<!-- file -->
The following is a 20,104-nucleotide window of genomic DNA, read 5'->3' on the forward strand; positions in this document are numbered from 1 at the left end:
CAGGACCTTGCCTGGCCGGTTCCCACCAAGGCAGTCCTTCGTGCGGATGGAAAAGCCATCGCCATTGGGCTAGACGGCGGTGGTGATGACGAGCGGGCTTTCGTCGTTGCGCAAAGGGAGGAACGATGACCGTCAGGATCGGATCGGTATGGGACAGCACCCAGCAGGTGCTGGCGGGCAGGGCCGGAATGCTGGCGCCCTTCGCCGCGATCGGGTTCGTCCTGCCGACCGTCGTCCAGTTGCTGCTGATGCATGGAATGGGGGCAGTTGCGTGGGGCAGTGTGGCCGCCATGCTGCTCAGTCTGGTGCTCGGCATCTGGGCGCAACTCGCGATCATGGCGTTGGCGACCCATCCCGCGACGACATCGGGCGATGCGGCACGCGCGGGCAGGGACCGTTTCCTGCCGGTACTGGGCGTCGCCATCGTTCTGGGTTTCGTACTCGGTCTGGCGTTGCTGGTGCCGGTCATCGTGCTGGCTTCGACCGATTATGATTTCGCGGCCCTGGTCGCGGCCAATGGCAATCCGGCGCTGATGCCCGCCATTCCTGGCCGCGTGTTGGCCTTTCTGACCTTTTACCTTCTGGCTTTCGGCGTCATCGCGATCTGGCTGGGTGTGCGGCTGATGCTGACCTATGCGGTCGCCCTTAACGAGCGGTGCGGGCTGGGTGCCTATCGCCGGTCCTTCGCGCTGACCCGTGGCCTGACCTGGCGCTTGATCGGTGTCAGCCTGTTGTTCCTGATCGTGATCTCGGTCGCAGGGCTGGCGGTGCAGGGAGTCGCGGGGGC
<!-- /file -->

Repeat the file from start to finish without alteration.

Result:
The following is a 20,104-nucleotide window of genomic DNA, read 5'->3' on the forward strand; positions in this document are numbered from 1 at the left end:
CAGGACCTTGCCTGGCCGGTTCCCACCAAGGCAGTCCTTCGTGCGGATGGAAAAGCCATCGCCATTGGGCTAGACGGCGGTGGTGATGACGAGCGGGCTTTCGTCGTTGCGCAAAGGGAGGAACGATGACCGTCAGGATCGGATCGGTATGGGACAGCACCCAGCAGGTGCTGGCGGGCAGGGCCGGAATGCTGGCGCCCTTCGCCGCGATCGGGTTCGTCCTGCCGACCGTCGTCCAGTTGCTGCTGATGCATGGAATGGGGGCAGTTGCGTGGGGCAGTGTGGCCGCCATGCTGCTCAGTCTGGTGCTCGGCATCTGGGCGCAACTCGCGATCATGGCGTTGGCGACCCATCCCGCGACGACATCGGGCGATGCGGCACGCGCGGGCAGGGACCGTTTCCTGCCGGTACTGGGCGTCGCCATCGTTCTGGGTTTCGTACTCGGTCTGGCGTTGCTGGTGCCGGTCATCGTGCTGGCTTCGACCGATTATGATTTCGCGGCCCTGGTCGCGGCCAATGGCAATCCGGCGCTGATGCCCGCCATTCCTGGCCGCGTGTTGGCCTTTCTGACCTTTTACCTTCTGGCTTTCGGCGTCATCGCGATCTGGCTGGGTGTGCGGCTGATGCTGACCTATGCGGTCGCCCTTAACGAGCGGTGCGGGCTGGGTGCCTATCGCCGGTCCTTCGCGCTGACCCGTGGCCTGACCTGGCGCTTGATCGGTGTCAGCCTGTTGTTCCTGATCGTGATCTCGGTCGCAGGGCTGGCGGTGCAGGGAGTCGCGGGGGC